A fledgling system north of Tel Aviv has three drones making six test runs a day from a Pizza Hut to designated parking lots, where drivers pick up the meals and deliver them the “last mile.”
Why it matters: All signs point to a future in which systems like this are ubiquitous across America, with food and merchandise shuttled overhead to centralized landing hubs (as opposed to your doorstep or balcony).
The big picture: UPS, Alphabet, FedEx, Amazon, Walmart and other giants are pressing forward with plans for delivery-by-drone, a market that Deloitte predicts will represent $115 billion annually by 2035 (if you include cargo drones and urban taxis).
- “We need flying burgers,” Uber CEO Dara Khosrowshahi was quoted as saying when Uber Eats and McDonald’s tried drone delivery in San Diego in 2019.
Momentum is building in the U.S., as are early-days experiments:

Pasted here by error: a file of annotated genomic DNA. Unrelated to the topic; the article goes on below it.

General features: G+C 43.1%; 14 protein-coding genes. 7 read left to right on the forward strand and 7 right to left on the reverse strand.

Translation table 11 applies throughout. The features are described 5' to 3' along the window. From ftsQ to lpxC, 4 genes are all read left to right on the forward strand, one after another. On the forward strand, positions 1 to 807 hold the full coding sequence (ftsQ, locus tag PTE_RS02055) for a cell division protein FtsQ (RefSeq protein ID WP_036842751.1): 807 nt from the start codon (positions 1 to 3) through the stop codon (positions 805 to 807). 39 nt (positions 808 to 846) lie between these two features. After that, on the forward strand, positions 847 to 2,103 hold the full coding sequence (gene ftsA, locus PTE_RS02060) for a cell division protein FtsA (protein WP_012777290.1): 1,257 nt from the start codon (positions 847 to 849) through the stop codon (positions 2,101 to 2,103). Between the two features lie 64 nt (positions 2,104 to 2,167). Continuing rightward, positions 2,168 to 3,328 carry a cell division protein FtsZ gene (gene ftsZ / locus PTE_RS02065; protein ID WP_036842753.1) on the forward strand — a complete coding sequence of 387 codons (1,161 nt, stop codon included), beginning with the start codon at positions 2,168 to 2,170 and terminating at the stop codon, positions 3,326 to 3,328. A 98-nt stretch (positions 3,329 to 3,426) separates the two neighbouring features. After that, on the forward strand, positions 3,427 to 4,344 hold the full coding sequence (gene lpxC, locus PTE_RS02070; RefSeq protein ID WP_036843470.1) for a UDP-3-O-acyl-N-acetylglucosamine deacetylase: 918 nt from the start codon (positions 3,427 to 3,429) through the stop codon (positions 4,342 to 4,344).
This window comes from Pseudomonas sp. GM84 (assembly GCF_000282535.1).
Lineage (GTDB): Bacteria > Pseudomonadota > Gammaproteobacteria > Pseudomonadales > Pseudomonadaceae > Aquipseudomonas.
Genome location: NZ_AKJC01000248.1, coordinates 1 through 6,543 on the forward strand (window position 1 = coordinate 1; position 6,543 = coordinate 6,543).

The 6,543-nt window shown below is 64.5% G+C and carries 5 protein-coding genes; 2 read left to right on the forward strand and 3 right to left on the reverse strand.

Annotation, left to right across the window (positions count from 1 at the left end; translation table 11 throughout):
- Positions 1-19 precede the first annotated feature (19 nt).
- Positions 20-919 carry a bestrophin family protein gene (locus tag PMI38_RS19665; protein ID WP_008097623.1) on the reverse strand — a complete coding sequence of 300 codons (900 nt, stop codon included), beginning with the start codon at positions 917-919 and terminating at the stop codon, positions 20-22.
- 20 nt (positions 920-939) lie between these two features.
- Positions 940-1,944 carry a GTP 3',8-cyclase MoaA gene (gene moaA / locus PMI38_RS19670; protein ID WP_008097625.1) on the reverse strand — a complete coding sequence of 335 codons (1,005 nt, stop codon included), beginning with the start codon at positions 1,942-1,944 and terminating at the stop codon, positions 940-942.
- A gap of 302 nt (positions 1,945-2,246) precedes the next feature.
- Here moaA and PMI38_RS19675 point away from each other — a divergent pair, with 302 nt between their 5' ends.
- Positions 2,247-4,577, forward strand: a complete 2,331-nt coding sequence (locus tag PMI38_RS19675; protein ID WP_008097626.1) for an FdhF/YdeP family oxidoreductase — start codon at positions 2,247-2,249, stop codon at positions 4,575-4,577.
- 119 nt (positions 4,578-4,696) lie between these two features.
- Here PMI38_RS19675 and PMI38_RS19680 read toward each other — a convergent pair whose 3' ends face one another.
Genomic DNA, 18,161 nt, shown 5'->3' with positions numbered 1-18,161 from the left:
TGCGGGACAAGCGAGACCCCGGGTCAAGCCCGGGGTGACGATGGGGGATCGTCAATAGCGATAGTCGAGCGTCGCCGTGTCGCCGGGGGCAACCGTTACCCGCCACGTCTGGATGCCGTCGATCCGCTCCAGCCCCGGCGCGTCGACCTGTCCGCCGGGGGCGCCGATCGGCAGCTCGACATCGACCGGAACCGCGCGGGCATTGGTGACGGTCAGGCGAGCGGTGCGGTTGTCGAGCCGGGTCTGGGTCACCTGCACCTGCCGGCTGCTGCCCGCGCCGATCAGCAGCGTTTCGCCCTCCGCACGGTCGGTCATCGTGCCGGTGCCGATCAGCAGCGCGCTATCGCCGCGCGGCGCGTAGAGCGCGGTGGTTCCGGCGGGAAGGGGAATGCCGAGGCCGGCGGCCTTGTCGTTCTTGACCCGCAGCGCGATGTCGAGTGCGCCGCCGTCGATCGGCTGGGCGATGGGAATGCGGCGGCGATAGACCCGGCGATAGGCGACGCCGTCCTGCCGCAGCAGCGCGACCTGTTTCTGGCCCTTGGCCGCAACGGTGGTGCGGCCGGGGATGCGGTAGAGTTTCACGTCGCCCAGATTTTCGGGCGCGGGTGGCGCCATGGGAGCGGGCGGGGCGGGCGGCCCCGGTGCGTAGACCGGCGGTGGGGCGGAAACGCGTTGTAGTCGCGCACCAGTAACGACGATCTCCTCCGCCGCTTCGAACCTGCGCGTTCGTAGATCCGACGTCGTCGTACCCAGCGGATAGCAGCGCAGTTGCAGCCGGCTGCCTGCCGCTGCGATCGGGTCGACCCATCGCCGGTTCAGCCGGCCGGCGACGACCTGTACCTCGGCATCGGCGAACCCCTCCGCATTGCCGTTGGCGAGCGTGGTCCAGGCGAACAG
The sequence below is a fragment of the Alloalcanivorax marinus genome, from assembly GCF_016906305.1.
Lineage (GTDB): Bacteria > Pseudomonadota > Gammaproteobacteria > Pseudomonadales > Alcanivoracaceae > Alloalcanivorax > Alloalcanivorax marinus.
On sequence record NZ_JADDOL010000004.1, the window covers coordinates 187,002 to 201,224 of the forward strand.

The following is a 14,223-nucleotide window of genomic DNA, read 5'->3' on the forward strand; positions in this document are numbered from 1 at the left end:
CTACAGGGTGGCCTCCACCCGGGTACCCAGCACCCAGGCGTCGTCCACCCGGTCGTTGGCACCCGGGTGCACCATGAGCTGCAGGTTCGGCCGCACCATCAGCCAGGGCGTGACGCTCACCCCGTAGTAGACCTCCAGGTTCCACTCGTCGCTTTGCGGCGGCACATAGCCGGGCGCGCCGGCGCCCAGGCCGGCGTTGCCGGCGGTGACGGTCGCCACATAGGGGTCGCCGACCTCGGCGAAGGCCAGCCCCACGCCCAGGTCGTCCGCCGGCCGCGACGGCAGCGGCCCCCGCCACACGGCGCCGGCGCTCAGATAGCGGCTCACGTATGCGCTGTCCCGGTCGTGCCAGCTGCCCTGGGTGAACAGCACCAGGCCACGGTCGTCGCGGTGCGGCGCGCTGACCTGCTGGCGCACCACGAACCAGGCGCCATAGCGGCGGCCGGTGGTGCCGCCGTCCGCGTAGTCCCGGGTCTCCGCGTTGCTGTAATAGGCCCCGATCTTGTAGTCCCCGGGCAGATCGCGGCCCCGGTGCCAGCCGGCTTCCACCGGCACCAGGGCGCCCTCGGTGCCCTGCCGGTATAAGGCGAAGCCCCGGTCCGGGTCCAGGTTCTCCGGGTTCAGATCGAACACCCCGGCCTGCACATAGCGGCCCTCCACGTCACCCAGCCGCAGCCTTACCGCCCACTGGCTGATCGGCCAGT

- Verizon and UPS plan to deliver goods by drone to The Villages in Florida.
- The FAA just gave its first approval to a Massachusetts company to fly fully automated drones (with no pilot steering from the ground).
- Companies are gearing up to deliver COVID-19 vaccines by drone.
- People remonstrated about noise, privacy, government surveillance, and the potential for package theft, vandalism or even terrorism.
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SOURCE: Axios, Jennifer A. Kingson